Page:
6. Karol, Rodriguez & Vélez, Jorge, 2013. "Impacto de las TIC en el nivel de innovación en América Latina y el Caribe: Estimaciones econométricas a nivel de un panel [Impact of ICT on the level of innovation in Latin America and the Caribbe," MPRA Paper 60480, University Library of Munich, Germany, revised Oct 2013.
    7. Mohamed Kossaï & Patrick Piget, 2012. "Utilisation des technologies de l'information et des communications (TIC) et performance économique des PME Tunisiennes :une étude économétrique," Brussels Economic Review, ULB -- Universite Libre de Bruxelles, vol. 55(3), pages 305-328.
    8. Yongfei Li & Sang-Gun Lee & Myungjai Kong, 2019. "The industrial impact and competitive advantage of China’s ICT industry," Service Business, Springer;Pan-Pacific Business Association, vol. 13(1), pages 101-127, March.
    9. Chinie Alexandra Catalina, 2019. "Assessing the influence of Information and Communication Technologies on energy productivity," Proceedings of the International Conference on Business Excellence, Sciendo, vol. 13(1), pages 515-527, May.

    More about this item


    Information and Communication Technology (ICT); Innovation in Services; Organisational Change; Firm Growth;
    All these keywords.

    JEL classification:

    • O32 - Economic Development, Innovation, Technological Change, and Growth - - Innovation; Research and Development; Technological Change; Intellectual Property Rights - - - Management of Technological Innovation and R&D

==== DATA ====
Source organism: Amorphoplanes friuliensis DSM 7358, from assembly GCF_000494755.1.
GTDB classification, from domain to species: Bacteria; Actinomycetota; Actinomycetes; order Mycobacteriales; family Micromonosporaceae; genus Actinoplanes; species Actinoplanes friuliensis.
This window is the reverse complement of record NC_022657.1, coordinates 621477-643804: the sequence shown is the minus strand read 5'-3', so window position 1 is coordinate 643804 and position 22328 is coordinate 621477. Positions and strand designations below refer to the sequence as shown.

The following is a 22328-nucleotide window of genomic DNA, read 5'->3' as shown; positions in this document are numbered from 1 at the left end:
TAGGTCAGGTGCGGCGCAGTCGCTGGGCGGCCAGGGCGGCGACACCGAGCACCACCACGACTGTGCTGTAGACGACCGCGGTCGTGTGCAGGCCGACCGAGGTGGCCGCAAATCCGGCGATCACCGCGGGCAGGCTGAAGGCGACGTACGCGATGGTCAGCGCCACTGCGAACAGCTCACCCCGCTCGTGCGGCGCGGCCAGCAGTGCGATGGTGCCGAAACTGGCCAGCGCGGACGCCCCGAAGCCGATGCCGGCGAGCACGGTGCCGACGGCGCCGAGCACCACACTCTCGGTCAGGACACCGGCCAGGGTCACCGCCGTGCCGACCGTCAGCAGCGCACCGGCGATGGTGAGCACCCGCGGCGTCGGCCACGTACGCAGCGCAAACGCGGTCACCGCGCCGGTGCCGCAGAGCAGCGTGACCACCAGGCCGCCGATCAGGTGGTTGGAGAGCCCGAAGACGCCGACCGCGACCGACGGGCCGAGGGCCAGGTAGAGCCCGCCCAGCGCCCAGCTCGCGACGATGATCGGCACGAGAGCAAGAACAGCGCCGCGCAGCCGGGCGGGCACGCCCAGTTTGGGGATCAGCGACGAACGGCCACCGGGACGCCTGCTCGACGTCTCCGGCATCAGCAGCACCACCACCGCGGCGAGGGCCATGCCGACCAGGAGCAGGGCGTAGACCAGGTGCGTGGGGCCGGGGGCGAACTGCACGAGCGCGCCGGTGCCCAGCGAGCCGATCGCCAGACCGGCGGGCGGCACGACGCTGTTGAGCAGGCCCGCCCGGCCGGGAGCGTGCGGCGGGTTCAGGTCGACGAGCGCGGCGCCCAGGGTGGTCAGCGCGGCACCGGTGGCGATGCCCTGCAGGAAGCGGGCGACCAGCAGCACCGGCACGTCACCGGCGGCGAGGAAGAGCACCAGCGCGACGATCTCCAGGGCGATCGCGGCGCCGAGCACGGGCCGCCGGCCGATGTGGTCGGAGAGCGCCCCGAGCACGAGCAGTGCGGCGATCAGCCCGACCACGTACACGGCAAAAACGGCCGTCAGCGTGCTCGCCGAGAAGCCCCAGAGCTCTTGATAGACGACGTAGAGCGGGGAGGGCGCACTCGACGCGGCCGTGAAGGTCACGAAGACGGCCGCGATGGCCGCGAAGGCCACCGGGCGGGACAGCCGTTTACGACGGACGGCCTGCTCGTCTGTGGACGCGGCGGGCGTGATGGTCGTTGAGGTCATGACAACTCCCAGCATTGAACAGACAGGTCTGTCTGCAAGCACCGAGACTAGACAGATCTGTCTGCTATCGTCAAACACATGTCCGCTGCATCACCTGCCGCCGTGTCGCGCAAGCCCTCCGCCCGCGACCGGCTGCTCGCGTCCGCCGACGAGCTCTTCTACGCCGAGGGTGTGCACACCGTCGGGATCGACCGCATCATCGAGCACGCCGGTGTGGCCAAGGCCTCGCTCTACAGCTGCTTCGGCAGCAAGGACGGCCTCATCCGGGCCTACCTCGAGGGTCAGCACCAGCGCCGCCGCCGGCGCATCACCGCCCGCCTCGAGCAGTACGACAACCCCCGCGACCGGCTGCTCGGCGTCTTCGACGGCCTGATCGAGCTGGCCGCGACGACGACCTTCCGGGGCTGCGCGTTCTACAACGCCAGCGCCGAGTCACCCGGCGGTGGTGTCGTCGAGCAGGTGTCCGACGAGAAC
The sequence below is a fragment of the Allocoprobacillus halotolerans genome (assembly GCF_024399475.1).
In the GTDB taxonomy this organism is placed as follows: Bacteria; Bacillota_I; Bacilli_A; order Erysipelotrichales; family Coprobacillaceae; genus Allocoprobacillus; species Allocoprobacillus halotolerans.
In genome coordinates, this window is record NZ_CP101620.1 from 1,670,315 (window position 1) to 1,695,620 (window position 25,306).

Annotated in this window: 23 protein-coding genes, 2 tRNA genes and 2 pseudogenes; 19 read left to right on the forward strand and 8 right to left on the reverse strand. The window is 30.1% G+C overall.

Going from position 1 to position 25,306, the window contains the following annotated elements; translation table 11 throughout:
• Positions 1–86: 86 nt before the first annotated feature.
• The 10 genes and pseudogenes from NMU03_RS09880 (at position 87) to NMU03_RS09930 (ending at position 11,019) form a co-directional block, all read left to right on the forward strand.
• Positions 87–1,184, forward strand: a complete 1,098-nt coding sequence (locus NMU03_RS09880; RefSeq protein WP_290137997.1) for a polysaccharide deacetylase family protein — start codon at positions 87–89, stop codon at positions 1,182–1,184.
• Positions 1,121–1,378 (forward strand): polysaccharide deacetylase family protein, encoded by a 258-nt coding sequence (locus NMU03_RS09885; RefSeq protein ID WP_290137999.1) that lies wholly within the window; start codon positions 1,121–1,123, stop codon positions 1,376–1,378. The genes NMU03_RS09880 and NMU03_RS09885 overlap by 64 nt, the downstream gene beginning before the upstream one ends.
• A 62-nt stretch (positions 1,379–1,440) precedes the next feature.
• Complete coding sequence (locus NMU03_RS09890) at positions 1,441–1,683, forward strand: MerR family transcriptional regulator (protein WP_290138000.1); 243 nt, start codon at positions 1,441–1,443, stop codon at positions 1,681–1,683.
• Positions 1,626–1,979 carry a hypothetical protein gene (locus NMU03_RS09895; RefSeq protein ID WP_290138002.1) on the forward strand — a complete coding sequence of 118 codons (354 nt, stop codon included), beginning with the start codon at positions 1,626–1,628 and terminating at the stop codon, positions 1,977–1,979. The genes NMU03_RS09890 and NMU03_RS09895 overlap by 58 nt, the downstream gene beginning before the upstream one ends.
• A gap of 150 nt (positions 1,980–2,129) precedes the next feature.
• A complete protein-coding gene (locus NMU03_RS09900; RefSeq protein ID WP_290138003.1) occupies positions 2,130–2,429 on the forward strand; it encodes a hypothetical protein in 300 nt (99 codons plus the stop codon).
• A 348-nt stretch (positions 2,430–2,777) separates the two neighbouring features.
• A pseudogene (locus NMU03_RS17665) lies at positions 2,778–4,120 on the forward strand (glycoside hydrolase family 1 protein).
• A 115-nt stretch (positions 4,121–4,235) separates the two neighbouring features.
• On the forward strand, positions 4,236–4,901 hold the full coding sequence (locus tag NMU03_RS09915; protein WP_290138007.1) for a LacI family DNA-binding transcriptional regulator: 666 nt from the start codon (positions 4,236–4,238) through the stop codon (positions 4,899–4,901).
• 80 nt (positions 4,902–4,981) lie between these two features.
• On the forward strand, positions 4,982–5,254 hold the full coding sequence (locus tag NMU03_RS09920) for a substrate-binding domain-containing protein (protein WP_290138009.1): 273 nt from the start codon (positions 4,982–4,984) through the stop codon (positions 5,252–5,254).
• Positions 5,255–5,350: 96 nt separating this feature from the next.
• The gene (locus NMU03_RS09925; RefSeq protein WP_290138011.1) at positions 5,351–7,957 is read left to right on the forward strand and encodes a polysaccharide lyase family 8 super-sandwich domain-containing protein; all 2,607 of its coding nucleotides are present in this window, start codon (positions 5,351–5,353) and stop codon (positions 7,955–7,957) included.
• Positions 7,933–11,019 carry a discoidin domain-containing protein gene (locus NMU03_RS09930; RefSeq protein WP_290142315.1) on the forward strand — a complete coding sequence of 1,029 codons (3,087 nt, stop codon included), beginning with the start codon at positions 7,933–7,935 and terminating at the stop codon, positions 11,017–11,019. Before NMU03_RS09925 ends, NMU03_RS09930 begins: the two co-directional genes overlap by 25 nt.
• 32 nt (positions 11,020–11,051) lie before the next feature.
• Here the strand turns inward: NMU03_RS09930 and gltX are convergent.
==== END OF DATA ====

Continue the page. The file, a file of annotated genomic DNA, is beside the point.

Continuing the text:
NEP fields

    This paper has been announced in the following NEP Reports:


    Access and download statistics


    All material on this site has been provided by the respective publishers and authors. You can help correct errors and omissions. When requesting a correction, please mention this item's handle: RePEc:tik:inowpp:20070531. See general information about how to correct material in RePEc.

    If you have authored this item and are not yet registered with RePEc, we encourage you to do it here. This allows to link your profile to this item. It also allows you to accept potential citations to this item that we are uncertain about.

    We have no bibliographic references for this item. You can help adding them by using this form .

    If you know of missing items citing this one, you can help us creating those links by adding the relevant references in the same way as above, for each refering item. If you are a registered author of this item, you may also want to check the "citations" tab in your RePEc Author Service profile, as there may be some citations waiting for confirmation.

    For technical questions regarding this item, or to correct its authors, title, abstract, bibliographic or download information, contact: H&kon Normann (email available below). General contact details of provider: .

    Please note that corrections may take a couple of weeks to filter through the various RePEc services.

    IDEAS is a RePEc service. RePEc uses bibliographic data supplied by the respective publishers.